When I started at my current job 7 years ago I came from C and C++ to Java. I liked Java a lot. We had a little bit of C++ and C utilities but our main application was Java.
Then we needed something running realtime and I went back into C++. It took quite a while to make a relative simple application because I had to start from scratch with basic network and serial interface handling. Also I had to make an interface protocol to speak with the rest of the application writen in Java.
Then we started another much larger add on which needed high performance. C++ was the only realistic choice. I estimated the time to write the code would be 3 times that of our prototype written in Python. I was wrong! It is hard to meassure because the prototype and the production code did not do the same thing, but it certainly did not take 3 times the efford to write it in C++ than Python. And compared to Java it was not much harder to write it in C++. Debugging might be a be harder, but we have no problems with memory leaks, segmentaion faults and other memory issues being the usual problems haunting C++. And note: Java and Python also have memory leaks due to dangling references. These can be very hard to find, too.
C++ is not 3 slower to write code in than Java and Python as I expected. It is almost 1-1 - as soon as you have written the framework of your application. One of the major design rules which definitely helped us was: Avoid multithreading ! Instead our application is split in processes, communicating with sockets. Each process is a loop around a select() call. The split in processes makes it much easier to spot errors. Each process is run in a while loop in a screen such the system can recover from a crash of one of the processes.
We avoid memory leaks by using (now deprecated, I know) std::auto_ptr. It is implicit in our code that the owner have the auto_ptr, while all others jave a plain poitner to the object. The owner have it as a auto_ptr. shared_ptr are rarely needed.
Another thing: We write Java like rather than C like C++: We do not use pointer arithmetic. We use STL or our own containers. We avoid unsafe typecasting. We try to code against interfaces rather than implentations and all the other best practises of object orientated programming. Stuff you only learn properly by coding Java or another OO language.
The network handling in the C++ parts worked almost flawlessly, old bugs keeped appearing in the Java network code. This was because Java per default rely on thread for everything: Befoe select was added to Java you needed a thread for reading a thread for writing for each TCP connection. And getting the threads to work together quite right is hard - in any language. Then it is easier to have one thread and events when the socket changes state.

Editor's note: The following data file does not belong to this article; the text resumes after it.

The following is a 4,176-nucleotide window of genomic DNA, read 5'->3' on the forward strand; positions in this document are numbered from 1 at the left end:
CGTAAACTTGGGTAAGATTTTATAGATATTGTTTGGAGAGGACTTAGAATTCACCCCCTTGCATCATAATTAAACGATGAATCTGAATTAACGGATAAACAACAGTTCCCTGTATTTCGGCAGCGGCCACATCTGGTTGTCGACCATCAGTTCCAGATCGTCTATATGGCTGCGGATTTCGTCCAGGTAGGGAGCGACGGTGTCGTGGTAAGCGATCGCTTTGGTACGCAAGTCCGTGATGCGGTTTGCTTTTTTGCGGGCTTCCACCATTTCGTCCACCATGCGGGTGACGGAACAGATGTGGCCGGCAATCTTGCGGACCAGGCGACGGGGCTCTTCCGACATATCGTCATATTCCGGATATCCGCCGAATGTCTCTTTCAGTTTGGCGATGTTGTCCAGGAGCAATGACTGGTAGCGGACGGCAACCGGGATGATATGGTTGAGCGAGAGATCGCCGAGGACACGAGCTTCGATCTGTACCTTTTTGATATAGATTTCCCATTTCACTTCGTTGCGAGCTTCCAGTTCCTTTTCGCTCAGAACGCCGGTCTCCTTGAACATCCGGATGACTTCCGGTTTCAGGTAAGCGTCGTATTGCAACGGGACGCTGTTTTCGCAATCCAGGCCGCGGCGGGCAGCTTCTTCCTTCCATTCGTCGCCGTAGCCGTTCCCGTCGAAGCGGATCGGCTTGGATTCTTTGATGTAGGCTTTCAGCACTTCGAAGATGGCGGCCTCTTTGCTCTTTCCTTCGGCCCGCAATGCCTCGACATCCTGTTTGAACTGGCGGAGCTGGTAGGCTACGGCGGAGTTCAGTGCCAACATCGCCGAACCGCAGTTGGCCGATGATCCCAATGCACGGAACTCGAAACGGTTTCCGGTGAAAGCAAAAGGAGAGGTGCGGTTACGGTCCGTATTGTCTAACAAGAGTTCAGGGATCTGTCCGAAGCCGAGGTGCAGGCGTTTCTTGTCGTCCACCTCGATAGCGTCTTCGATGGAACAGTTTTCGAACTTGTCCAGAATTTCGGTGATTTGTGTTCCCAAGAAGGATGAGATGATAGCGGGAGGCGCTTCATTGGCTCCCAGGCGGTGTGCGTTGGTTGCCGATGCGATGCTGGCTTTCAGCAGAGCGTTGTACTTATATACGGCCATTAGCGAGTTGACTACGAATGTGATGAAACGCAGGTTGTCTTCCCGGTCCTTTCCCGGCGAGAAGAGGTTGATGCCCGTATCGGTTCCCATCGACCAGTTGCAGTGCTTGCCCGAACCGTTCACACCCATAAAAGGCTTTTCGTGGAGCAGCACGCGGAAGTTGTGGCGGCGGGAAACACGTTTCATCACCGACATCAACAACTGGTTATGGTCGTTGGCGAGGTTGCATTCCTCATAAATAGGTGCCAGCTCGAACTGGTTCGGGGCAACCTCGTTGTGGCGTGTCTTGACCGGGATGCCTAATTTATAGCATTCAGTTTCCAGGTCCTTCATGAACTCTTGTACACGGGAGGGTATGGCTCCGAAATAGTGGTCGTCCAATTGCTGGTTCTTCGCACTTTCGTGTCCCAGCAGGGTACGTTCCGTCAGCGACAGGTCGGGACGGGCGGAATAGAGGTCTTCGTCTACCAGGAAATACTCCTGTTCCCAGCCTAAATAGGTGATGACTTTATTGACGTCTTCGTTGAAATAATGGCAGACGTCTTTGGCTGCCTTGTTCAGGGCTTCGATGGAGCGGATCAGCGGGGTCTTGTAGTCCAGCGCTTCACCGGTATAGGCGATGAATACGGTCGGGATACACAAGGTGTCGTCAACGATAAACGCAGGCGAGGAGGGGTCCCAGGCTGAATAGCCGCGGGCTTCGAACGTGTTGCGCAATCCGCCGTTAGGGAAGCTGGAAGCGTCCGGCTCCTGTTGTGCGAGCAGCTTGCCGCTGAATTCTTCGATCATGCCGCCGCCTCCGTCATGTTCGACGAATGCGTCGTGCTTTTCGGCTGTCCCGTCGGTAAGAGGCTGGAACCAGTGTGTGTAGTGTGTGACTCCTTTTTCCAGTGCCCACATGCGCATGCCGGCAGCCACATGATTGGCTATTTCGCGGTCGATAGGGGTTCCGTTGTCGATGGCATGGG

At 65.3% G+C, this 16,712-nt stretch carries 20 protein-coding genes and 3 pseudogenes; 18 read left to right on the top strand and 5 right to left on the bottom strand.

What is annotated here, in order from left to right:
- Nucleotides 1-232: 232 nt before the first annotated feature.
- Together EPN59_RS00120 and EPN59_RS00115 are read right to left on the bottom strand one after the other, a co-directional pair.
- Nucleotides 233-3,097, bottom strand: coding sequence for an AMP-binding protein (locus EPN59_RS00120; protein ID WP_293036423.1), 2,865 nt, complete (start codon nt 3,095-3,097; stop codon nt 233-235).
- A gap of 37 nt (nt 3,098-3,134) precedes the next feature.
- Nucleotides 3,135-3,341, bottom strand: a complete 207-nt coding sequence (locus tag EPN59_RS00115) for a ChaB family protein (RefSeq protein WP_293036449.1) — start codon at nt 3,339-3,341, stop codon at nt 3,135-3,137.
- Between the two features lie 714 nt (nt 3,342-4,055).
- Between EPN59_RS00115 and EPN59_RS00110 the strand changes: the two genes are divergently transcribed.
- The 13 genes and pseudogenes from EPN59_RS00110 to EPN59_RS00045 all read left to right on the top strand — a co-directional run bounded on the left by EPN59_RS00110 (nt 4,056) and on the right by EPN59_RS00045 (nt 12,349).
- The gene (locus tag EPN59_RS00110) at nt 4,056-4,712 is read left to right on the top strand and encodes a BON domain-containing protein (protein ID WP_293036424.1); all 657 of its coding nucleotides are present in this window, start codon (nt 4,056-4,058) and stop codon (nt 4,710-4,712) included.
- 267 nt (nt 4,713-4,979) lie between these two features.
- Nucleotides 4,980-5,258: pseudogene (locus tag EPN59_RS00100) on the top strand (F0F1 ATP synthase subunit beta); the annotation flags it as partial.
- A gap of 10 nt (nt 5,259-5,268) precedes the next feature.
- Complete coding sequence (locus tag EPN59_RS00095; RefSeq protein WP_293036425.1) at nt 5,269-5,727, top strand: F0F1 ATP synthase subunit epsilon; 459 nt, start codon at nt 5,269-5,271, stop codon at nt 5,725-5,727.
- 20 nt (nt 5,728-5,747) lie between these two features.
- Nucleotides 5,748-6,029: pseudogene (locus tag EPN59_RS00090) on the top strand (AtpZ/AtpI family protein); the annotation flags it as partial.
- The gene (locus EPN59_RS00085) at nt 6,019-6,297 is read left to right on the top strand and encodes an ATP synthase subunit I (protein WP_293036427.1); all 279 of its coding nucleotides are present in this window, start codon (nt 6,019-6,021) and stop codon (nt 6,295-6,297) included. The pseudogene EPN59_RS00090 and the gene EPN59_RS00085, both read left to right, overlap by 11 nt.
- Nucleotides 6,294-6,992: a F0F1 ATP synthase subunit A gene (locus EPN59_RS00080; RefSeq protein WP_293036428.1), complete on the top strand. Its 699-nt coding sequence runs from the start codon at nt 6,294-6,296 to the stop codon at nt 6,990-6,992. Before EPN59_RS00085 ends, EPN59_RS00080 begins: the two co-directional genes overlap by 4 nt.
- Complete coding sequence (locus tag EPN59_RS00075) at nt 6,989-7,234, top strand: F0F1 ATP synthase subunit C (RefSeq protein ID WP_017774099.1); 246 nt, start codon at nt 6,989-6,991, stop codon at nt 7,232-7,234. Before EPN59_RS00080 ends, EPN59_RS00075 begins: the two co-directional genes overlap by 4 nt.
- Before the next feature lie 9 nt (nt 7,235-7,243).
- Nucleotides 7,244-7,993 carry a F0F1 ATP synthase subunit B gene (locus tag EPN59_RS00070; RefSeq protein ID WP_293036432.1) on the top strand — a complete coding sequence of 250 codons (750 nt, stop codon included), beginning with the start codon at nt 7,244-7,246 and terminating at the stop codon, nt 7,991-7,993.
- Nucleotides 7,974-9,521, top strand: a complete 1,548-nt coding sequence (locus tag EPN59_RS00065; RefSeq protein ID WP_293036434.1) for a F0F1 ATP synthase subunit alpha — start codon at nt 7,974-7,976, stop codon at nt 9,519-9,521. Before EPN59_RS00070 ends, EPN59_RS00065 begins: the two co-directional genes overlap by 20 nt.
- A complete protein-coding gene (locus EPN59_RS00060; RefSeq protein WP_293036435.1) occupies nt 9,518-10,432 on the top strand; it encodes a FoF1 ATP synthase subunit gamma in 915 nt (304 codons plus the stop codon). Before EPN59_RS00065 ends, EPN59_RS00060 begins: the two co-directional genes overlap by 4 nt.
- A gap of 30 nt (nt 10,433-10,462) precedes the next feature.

The major issue with C++ over Java and Python: "Batteries are not included". And no STL is no near the standeard libraries in Java and Python. Not even boost gets close. But in our case, once we had the basic eventdriven framework with sockets and buffers, connection handling build up of logical classes around a select loop it was easy to add new functionality. C++ is not good for writing large monolithic applications because it can be very hard to localize errors - Java handles that much better because it is much easier to localize errors. But Java (and Python) still uses way to much memory when you represent data as objects.
Another thing C++ has is ofcourse templates. It is a really good alternative to object orientated techniques for writing re-useable, generic code. The good thing is it all bindings happens compile time. That means both that many errors are caught compile time, and that the compiler can optimize seemingly very expensive code. When calling a virtual function in an interface the compiler very rarely can figure out which implementation it really is and do optimizations.
All in all: C++ is a good, powerfull and high performance language - but it requires a lot of decipline from the developers (especially when dealing with pointers) to avoid the usual deathtraps in C++. By now I like C++ better than Java. Java was a disappointment for me: You end up with a lot of threads. Garbage collection is not fail-proof against memory leaks anyway. The seemingly ease of writing code in Java only fools you: The code ends up having many bugs but the application can "limb on" even though one thread have thrown say a FloatingPointException.